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De-escalating in the classroom

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January 03, 2024


Processing it + 3 tips.

It’s the end of the year, and EVERYONE is feeling the ending energy of the year. Thanksgiving quite literally gave us a sweet taste of the long-awaited holiday season. With this buzzing energy comes intense manifested energy from your students. Leaving you and everyone on edge!

Let us help you de-escalate and channel that overwhelming holiday energy into something extra powerful and less distracting.

De-escalating is hard. We get it! It may be a constant part of your daily dynamic or it may be a less common happening. Whatever the case, let’s establish and turn our attention to quick problem-solving de-escalating tactics!

The reason your student is having a tantrum is a result of a thought, energy, or stressed pattern that’s causing a physical reaction. So, let’s start by first addressing their inner dilemma.

  1. Address their name.
  2. State that you see them.
  3. Ask them to take a few deep breaths. Breathwork is a powerful first step in de-escalading. Model that for them.
  4. Ask them, “Help me understand you.”

A few more prompts

– “What do you need?”

– “Can we take a moment over here and talk about this?”

– “What’s bothering you?”

 – “Can you point to what’s bothering you?”

On the other hand:


“Don’t do that!!”

“Knock it off!”

Words like the ones mentioned above can make matters worse. 

Often times we go into conflict wanting to immediately dissolve—which makes sense. It’s easy to go into de-escalating with action words like, “Stop!” “Knock it off!” “Hey!”. You have to try your best to avoid harsh words or intonation when expressing concern. As the teacher, you can either make or break the de-escalating process. We want to work WITH, and not against the blow-up. The child may be used to different styles of reprimand at home, so be mindful that the child might not be used to this kind of approach.

Depending on the child, you may need to use more clarifying word choices. A lot of the time the child is seeking to be affirmed or needing attention. Or there is another conflict or situation involving another student.  If that is the case, do your best to separate the conflict. If it’s a peer conflict, quickly get to the root of what’s going on. The more questions you ask about how they are feeling, the better.

Sometimes the students just need someone to give some attention. Try and identify early warning signs and know how to intervene before they happen. Are you thinking about environmental factors that may be triggering a meltdown? There’s a lot that goes into it, try your best to be in tune with the energy of your student and the classroom.

At the end of the day, don’t feel steered away from a logical consequence if needed. Remember a child is still empowered to make their own choice, they just may not like the consequence. Thinking of consequences that could also be beneficial to the growth of the child is important. You can Google a plethora of activities.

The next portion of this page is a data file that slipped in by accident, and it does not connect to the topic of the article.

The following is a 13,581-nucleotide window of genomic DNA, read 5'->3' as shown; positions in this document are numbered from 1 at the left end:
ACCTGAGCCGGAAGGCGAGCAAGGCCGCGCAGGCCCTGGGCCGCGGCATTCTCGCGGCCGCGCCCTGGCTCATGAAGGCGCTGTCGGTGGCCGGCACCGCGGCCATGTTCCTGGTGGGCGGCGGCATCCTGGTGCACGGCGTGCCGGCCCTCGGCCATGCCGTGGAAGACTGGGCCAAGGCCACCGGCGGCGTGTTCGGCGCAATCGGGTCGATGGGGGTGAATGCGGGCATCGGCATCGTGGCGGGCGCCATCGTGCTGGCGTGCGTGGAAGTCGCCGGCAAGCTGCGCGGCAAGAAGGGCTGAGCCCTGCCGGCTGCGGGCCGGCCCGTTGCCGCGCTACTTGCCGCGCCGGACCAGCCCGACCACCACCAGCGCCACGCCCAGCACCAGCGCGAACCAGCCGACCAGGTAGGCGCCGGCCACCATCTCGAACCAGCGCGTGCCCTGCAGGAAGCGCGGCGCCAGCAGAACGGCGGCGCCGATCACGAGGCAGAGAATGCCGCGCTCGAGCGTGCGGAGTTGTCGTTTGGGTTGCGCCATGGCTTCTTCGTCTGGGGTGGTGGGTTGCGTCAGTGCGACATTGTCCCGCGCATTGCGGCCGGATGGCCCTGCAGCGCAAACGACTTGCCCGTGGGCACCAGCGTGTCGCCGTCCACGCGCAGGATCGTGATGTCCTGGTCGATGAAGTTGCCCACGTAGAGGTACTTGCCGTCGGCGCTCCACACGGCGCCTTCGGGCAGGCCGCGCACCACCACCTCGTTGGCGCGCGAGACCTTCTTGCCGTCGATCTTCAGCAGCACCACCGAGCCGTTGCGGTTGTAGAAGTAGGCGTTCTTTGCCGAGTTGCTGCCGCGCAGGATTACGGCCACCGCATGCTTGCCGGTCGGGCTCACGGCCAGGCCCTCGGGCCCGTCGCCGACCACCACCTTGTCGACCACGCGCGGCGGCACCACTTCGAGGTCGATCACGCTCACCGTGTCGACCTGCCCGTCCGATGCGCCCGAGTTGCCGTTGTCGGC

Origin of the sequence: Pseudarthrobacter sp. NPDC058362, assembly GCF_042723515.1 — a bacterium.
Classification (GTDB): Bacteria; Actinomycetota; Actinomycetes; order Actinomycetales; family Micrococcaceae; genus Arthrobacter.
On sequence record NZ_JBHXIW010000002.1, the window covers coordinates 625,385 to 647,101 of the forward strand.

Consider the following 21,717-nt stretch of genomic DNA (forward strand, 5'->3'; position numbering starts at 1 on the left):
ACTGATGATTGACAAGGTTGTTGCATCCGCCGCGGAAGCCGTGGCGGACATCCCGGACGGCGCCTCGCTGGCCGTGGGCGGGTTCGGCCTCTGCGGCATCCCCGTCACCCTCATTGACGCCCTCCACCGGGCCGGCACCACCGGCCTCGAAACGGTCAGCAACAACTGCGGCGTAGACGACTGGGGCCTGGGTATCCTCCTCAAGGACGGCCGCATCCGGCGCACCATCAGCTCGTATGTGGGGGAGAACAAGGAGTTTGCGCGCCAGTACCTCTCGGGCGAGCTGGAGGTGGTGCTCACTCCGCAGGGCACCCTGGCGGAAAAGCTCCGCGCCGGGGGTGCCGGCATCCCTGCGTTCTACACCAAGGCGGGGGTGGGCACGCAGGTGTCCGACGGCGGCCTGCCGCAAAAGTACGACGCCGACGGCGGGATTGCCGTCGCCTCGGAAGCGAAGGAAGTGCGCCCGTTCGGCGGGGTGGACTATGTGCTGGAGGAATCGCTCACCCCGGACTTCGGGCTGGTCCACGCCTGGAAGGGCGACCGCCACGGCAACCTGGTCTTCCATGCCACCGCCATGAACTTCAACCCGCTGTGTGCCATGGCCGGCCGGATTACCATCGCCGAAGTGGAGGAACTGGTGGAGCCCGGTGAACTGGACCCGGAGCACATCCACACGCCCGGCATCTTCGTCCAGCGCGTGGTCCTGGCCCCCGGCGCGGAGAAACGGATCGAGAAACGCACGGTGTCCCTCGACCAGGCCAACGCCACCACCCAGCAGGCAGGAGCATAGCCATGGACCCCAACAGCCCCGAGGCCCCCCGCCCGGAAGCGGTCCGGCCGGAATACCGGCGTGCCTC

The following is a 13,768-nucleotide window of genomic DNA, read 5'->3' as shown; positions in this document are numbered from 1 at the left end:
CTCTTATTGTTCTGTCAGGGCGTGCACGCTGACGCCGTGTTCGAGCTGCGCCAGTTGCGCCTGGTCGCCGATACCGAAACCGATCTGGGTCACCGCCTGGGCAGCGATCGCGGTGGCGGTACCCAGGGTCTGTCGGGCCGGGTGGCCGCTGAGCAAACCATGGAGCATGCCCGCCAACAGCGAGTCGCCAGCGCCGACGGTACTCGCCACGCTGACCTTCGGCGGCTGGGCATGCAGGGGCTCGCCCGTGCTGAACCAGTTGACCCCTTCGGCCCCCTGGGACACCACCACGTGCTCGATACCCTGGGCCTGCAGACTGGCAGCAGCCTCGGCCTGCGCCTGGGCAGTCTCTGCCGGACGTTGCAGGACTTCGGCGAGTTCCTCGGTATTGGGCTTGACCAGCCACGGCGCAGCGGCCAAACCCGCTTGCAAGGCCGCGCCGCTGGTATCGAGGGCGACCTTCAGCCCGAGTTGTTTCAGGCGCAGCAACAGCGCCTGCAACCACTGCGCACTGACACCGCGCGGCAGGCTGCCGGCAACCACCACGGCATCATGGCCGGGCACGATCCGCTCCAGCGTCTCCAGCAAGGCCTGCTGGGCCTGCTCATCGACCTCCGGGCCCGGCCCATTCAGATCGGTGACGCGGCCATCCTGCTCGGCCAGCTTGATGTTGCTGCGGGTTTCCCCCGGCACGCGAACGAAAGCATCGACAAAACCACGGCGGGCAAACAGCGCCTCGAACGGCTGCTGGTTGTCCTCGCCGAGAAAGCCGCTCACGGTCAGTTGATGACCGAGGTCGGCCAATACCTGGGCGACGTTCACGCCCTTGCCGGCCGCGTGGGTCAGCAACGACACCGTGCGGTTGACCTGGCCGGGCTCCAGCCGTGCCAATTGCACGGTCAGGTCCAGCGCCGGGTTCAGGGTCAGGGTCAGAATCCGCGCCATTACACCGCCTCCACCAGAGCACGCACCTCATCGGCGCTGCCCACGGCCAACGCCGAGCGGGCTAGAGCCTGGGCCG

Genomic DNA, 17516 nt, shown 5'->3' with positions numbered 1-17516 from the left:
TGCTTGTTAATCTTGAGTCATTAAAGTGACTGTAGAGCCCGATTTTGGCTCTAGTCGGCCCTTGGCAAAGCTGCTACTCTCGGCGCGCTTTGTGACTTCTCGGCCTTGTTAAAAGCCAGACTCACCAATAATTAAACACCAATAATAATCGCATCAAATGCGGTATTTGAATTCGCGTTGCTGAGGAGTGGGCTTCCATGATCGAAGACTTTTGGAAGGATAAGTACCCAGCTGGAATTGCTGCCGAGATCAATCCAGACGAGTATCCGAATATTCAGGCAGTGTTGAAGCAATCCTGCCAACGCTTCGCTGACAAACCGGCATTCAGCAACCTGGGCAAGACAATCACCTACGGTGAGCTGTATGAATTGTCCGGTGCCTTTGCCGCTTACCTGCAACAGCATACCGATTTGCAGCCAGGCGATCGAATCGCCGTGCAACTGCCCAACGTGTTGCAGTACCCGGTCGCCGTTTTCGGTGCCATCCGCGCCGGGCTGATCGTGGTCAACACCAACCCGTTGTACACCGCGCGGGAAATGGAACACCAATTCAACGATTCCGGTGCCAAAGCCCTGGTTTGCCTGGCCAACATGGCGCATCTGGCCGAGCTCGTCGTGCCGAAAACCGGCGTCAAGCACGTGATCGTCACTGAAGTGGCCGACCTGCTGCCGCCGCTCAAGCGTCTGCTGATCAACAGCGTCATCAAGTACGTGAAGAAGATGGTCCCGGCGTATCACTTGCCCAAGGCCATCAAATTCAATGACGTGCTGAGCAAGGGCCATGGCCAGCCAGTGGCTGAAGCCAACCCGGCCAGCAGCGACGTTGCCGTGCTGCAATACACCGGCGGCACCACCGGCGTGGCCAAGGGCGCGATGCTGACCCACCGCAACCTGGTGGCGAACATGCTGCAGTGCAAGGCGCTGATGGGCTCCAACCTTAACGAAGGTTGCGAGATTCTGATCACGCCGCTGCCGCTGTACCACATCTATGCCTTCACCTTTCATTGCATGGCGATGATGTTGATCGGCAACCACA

Some ending tips:

  1. I would first try morning meditations for starting the day off on a good foot. Include breathwork as well! There are SO many free guided meditations you can find on YouTube.  
  2. Give students the chance to be a leader in something. A lot of the time they are looking to be in control, maybe take it as an opportunity to let them showcase that need for attention. Line leader? Morning leader? Table leader? End of the day leader? Classroom roles and responsibilities are SO fun for them.
  3. Allow for movement in the classroom. I remember subbing in a classroom that LOVED watching YouTube videos that “got the silly’s out”. When I noticed the class getting restless, I found fun sing-along songs to play in between transitions.
  4. It’s important to establish a routine for the kids. Start with a really solid morning routine and end of the day routine so that students can find security in structure. It may be the only structure they participate in all day.
  5. It’s important to establish a routine for the kids. Start with a really solid morning routine and end of the day routine so that students can find security in structure. It may be the only structure they participate in all day.
  6. Keep some snacks on deck. I know this is a controversial one, but sometimes escalation comes from a lack of adequate nutrition. Where the child is hungry, sugared out, or straight up dehydrated, provide a snack that can tie them over until the next mealtime. Some good options: banana, pretzels, pita chips, applesauce, carrot sticks, and hummus. keeping a little something extra for the kiddos is never a bad idea. Also, encourage water drinking!

At the end of the day, you know your students best! Take what tips you can and try them this week, it may help you more than you think!


  • hes-extraordinary.com
  • interventioncentral.org


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a passionate special education teacher with [number] years of experience, uses her classroom knowledge to craft engaging stories that celebrate the unique strengths of all learners.